Anchor ads are not supported on this page.

4S Ranch Allied Gardens Alpine Baja Balboa Park Bankers Hill Barrio Logan Bay Ho Bay Park Black Mountain Ranch Blossom Valley Bonita Bonsall Borrego Springs Boulevard Campo Cardiff-by-the-Sea Carlsbad Carmel Mountain Carmel Valley Chollas View Chula Vista City College City Heights Clairemont College Area Coronado CSU San Marcos Cuyamaca College Del Cerro Del Mar Descanso Downtown San Diego Eastlake East Village El Cajon Emerald Hills Encanto Encinitas Escondido Fallbrook Fletcher Hills Golden Hill Grant Hill Grantville Grossmont College Guatay Harbor Island Hillcrest Imperial Beach Imperial Valley Jacumba Jamacha-Lomita Jamul Julian Kearny Mesa Kensington La Jolla Lakeside La Mesa Lemon Grove Leucadia Liberty Station Lincoln Acres Lincoln Park Linda Vista Little Italy Logan Heights Mesa College Midway District MiraCosta College Miramar Miramar College Mira Mesa Mission Beach Mission Hills Mission Valley Mountain View Mount Hope Mount Laguna National City Nestor Normal Heights North Park Oak Park Ocean Beach Oceanside Old Town Otay Mesa Pacific Beach Pala Palomar College Palomar Mountain Paradise Hills Pauma Valley Pine Valley Point Loma Point Loma Nazarene Potrero Poway Rainbow Ramona Rancho Bernardo Rancho Penasquitos Rancho San Diego Rancho Santa Fe Rolando San Carlos San Marcos San Onofre Santa Ysabel Santee San Ysidro Scripps Ranch SDSU Serra Mesa Shelltown Shelter Island Sherman Heights Skyline Solana Beach Sorrento Valley Southcrest South Park Southwestern College Spring Valley Stockton Talmadge Temecula Tierrasanta Tijuana UCSD University City University Heights USD Valencia Park Valley Center Vista Warner Springs

Monsanto: Pay for damaging San Diego

City and port district sue chemical king for contributing to bay pollution

San Diego Bay
San Diego Bay

The City of San Diego and San Diego Unified Port District want chemical agricultural giant Monsanto to pay for its role in polluting San Diego's bay and tidelands with polychlorinated biphenyls, commonly known as PCBs.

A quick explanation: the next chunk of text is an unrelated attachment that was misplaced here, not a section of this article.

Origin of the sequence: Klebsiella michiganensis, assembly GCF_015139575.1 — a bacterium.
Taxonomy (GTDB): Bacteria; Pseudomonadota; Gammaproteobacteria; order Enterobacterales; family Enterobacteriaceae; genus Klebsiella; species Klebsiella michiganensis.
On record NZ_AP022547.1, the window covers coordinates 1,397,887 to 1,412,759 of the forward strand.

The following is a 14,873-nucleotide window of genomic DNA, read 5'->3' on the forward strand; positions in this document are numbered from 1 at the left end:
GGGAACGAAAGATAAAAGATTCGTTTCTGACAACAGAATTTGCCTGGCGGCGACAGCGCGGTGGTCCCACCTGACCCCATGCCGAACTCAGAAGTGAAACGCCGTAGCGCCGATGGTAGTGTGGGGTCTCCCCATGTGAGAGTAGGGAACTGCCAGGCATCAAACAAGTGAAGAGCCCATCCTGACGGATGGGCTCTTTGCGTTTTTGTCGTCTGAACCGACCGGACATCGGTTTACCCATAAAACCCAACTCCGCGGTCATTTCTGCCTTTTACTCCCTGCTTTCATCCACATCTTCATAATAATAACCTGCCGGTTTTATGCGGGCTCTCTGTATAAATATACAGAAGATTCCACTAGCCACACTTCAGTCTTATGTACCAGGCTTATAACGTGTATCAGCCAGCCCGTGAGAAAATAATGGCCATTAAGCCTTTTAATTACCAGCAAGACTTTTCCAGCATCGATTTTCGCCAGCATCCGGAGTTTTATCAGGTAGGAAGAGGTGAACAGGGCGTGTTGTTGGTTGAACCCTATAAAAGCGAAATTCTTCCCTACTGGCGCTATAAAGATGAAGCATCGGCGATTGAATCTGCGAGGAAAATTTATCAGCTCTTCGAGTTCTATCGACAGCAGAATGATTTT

On March 16, the municipal agencies sued Monsanto for concealing the hazards associated with PCBs, despite being aware of the health risks associated with ingesting and inhaling the chemical compounds since the 1930s.

According to the lawsuit, the risks did not deter Monsanto from trying to protect profits and prolong the use of PCB compounds such as Aroclor, as shown in a report from an ad hoc committee that Monsanto formed in 1969. The following is an excerpt from the internal Monsanto report:

Sponsored
Sponsored

"There is little probability that any action that can be taken will prevent the growing incrimination of specific polychlorinated biphenyls as nearly global environmental contaminants leading to contamination of human food (particularly fish), the killing of some marine species (shrimp), and the possible extinction of several species of fish eating birds.

“Secondly, the committee believes that there is no practical course of action that can so effectively police the uses of these products as to prevent environmental contamination. There are, however a number of actions which must be undertaken to prolong the manufacture, sale and use of these particular Aroclors as well as to protect the continued use of other members of the Aroclor series."

The use of the chemical compounds increased and eventually were involved in the manufacture of household products as well as in shipbuilding and electrical components.

In 2012, the San Diego Regional Water Control Board found the city and port responsible for pollution of San Diego Bay, namely in what has become known as the Shipyards Sediment Site. In 2014, the City of San Diego agreed to pay $949,634 in fines for permitting the dumping of hazardous chemicals into the bay. The city also allocated $6.45 million to clean the Shipyards Sediment Site. The fine and the remediation amount resulted in several lawsuits brought by the port and city against shipbuilding giants BAE and NASSCO.

Attorneys from the city and the port lay some of the blame on Monsanto and see the lawsuit as a viable means of recovering costs.